Earlier this year, the U.S. Department of Agriculture (USDA) shocked the American public with its hasty approval of three highly controversial GE crops in a row (alfalfa, sugar beets and ethanol corn). In doing so, the agency effectively thumbed its nose at U.S. federal courts and spit in the face of consumers and farmers alike. Now, USDA has apparently decided that getting sued for ignoring U.S. environmental laws is getting to be too much of a hassle. So they've come up with a new plan: why not let Monsanto evaluate the potential harms of its new transgenic products? It’ll be so much quicker this way. And save USDA a lot of money.
The two-year pilot program allowing GE developers to conduct their own environmental assessments for USDA is an “experiment” to improve its systems, says USDA. Tom Philpott calls it a craven way out.
Conflict of interest – ya think?
USDA currently has responsibility for assessing the potential environmental impacts of new genetically engineered (GE) crops. The assessment — which is supposed to happen before the agency decides whether or not to approve commercial release of the seeds — is required by our National Environmental Policy Act (NEPA). NEPA was enacted in 1970 for the express purpose of preventing damage to the environment and enriching our understanding of the ecosystems and natural resources within our country. But that was then.
The reality is that USDA has fallen into the habit of skipping over the environmental study part of its job, and approving GE crops as a matter of course. For these failures of duty, USDA has been nailed in federal court. Yet the agency persists in ignoring court decisions, as we saw last month when it approved the planting of GE sugar beets before completing the court-ordered environmental impact study.
The pilot program will not only help move crops through the process more quickly, but the added resources will also help the documents hold up in court —Karen Batra of the Biotechnology Industry Organization USDA's latest “experiment” to hand environmental review of GE crops over to their manufacturers is intended to speed up the process and improve quality while reducing costs, according to the official note in the Federal Register. Certainly putting patent holders in charge seems likely to help the agency get through its backlog (over 20 GE crops await approval and industry is getting antsy). But "improve quality?" I wouldn't count on it. "The conflict of interest is laughable — but we're not laughing" says Kristina Hubbard at the Organic Seed Alliance.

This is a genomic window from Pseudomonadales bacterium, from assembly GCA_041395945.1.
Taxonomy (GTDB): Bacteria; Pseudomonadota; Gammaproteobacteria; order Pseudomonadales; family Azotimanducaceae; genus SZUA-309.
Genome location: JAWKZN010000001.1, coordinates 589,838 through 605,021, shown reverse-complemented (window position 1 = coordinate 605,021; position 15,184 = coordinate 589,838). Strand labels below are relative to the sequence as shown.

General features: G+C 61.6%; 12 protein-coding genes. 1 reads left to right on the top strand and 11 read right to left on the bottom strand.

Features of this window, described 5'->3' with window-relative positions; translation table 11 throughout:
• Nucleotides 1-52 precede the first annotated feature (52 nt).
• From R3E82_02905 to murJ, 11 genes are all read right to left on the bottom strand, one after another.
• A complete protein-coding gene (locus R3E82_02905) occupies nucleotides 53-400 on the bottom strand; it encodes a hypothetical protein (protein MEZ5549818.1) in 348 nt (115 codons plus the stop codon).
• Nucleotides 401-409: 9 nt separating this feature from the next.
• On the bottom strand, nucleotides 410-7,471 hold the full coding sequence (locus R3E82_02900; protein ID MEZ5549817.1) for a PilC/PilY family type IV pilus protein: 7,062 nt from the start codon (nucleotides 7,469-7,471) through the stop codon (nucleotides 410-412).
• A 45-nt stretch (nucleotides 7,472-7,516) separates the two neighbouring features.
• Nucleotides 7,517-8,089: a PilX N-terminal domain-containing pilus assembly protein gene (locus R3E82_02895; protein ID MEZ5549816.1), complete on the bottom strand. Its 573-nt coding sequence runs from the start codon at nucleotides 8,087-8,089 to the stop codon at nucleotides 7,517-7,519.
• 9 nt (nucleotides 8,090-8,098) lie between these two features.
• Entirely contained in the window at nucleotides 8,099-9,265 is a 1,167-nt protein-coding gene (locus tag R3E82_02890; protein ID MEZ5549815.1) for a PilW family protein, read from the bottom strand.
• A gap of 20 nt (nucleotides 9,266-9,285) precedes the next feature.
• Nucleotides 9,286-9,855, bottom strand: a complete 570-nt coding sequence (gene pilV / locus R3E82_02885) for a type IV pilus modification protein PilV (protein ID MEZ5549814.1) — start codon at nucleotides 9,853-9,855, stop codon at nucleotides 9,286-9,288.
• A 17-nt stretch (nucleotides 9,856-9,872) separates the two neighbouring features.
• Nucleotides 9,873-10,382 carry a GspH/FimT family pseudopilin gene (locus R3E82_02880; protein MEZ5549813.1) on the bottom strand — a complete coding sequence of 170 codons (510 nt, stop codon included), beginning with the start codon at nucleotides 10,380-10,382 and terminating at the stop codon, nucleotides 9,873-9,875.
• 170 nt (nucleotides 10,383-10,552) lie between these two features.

Really we should be requiring more — not less — rigorous and transparent reviews of these untested transgenic creations, by independent experts and affected stakeholders. We need assessments of their immediate and long-term health, economic and environmental impacts, comparisons of GE versus other options (agroecological and conventional non-GE farming methods, for example), and calculation and public discussion of the costs of so-called “externalities” (e.g. costs typically borne by communities and the environment rather than by the manufacturers and patent-holders).
We have a right to know, and our public agencies have an obligation to provide this information.
A rigorous environmental review will cost something — and those costs can and should be paid by the manufacturers. There are ways to do this that aren’t captured in advance by corporate interests (for example, by having applicants make payments into an independently managed trust fund that would cover the cost of an expanded environmental review process).
Whatever the costs of a thorough review, I wager it’ll cost far less than the irreversible environmental harms likely to follow from reckless approvals, the threats to biodiversity posed by GE pollution, the economic losses from GE contamination that farming families face, and the as-yet-unknown scale of health harms reverberating through our food system.
What if Monsanto et. al. had to pay for all the things that go wrong when they get their way? Now that would be an experiment worth trying!